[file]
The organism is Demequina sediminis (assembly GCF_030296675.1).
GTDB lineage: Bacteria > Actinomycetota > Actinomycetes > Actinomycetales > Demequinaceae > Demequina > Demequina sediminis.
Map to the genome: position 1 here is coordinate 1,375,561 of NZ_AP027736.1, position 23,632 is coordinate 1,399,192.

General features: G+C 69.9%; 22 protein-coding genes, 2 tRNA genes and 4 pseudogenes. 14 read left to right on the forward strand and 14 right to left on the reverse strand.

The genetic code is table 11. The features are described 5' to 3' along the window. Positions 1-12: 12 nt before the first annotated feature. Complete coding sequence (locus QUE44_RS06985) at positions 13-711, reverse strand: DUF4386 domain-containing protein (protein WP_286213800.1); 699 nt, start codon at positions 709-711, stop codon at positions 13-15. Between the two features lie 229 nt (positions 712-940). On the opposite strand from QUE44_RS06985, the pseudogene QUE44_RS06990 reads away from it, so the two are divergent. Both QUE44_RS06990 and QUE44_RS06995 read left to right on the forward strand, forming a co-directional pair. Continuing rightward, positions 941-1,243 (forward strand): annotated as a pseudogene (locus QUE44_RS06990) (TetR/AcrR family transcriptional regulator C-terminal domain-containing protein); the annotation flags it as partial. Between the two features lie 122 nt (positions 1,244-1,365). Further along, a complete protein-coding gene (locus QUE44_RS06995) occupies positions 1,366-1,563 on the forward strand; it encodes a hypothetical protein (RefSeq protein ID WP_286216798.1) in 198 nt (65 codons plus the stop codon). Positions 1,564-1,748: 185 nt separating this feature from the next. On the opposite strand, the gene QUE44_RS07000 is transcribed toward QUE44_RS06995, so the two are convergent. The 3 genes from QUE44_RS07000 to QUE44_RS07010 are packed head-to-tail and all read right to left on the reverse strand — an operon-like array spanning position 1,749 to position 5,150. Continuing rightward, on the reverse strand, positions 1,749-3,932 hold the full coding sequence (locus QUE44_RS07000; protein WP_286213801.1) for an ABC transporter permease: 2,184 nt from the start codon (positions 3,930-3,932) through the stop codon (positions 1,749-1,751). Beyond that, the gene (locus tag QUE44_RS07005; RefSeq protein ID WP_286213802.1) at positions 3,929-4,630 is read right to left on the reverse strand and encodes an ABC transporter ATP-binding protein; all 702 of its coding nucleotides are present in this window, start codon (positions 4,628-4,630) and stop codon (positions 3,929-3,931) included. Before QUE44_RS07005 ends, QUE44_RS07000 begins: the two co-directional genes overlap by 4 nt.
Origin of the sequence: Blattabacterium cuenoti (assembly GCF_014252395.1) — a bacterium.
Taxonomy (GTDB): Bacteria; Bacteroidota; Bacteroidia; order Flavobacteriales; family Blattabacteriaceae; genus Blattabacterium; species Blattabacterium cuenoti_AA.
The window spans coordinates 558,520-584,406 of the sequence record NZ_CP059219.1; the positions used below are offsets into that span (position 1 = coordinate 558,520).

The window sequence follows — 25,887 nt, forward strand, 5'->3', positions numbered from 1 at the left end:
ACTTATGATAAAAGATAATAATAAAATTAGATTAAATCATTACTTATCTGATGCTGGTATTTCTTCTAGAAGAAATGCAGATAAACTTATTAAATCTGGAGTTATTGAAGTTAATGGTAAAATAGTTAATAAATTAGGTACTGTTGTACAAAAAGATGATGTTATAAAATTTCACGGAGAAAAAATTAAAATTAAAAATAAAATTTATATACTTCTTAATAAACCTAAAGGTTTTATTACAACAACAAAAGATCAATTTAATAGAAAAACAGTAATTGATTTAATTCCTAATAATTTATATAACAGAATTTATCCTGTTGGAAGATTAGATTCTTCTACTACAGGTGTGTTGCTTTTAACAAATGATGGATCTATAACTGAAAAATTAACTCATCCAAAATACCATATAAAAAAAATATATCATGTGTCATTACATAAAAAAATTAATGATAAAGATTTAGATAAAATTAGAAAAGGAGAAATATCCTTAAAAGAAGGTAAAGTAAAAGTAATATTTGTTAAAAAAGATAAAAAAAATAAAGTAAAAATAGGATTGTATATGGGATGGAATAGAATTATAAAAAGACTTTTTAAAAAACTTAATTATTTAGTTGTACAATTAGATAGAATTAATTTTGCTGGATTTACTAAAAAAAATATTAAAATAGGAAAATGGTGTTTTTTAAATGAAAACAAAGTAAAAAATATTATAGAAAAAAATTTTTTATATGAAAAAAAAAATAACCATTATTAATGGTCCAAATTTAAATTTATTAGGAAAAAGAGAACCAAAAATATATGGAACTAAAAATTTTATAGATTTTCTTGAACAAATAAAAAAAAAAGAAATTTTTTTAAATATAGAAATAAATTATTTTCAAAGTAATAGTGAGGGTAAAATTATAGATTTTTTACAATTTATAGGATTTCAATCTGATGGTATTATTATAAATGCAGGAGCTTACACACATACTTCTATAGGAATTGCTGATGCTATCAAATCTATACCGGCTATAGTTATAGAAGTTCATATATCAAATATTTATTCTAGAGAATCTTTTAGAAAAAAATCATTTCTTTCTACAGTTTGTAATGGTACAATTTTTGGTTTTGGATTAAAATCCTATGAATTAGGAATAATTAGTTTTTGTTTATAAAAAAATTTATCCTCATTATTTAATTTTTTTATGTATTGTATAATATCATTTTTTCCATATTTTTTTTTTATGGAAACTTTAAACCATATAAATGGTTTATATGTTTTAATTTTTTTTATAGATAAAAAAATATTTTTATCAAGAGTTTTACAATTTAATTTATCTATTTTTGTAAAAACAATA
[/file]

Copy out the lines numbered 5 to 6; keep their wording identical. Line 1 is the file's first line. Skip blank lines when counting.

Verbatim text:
The genetic code is table 11. The features are described 5' to 3' along the window. Positions 1-12: 12 nt before the first annotated feature. Complete coding sequence (locus QUE44_RS06985) at positions 13-711, reverse strand: DUF4386 domain-containing protein (protein WP_286213800.1); 699 nt, start codon at positions 709-711, stop codon at positions 13-15. Between the two features lie 229 nt (positions 712-940). On the opposite strand from QUE44_RS06985, the pseudogene QUE44_RS06990 reads away from it, so the two are divergent. Both QUE44_RS06990 and QUE44_RS06995 read left to right on the forward strand, forming a co-directional pair. Continuing rightward, positions 941-1,243 (forward strand): annotated as a pseudogene (locus QUE44_RS06990) (TetR/AcrR family transcriptional regulator C-terminal domain-containing protein); the annotation flags it as partial. Between the two features lie 122 nt (positions 1,244-1,365). Further along, a complete protein-coding gene (locus QUE44_RS06995) occupies positions 1,366-1,563 on the forward strand; it encodes a hypothetical protein (RefSeq protein ID WP_286216798.1) in 198 nt (65 codons plus the stop codon). Positions 1,564-1,748: 185 nt separating this feature from the next. On the opposite strand, the gene QUE44_RS07000 is transcribed toward QUE44_RS06995, so the two are convergent. The 3 genes from QUE44_RS07000 to QUE44_RS07010 are packed head-to-tail and all read right to left on the reverse strand — an operon-like array spanning position 1,749 to position 5,150. Continuing rightward, on the reverse strand, positions 1,749-3,932 hold the full coding sequence (locus QUE44_RS07000; protein WP_286213801.1) for an ABC transporter permease: 2,184 nt from the start codon (positions 3,930-3,932) through the stop codon (positions 1,749-1,751). Beyond that, the gene (locus tag QUE44_RS07005; RefSeq protein ID WP_286213802.1) at positions 3,929-4,630 is read right to left on the reverse strand and encodes an ABC transporter ATP-binding protein; all 702 of its coding nucleotides are present in this window, start codon (positions 4,628-4,630) and stop codon (positions 3,929-3,931) included. Before QUE44_RS07005 ends, QUE44_RS07000 begins: the two co-directional genes overlap by 4 nt.
Origin of the sequence: Blattabacterium cuenoti (assembly GCF_014252395.1) — a bacterium.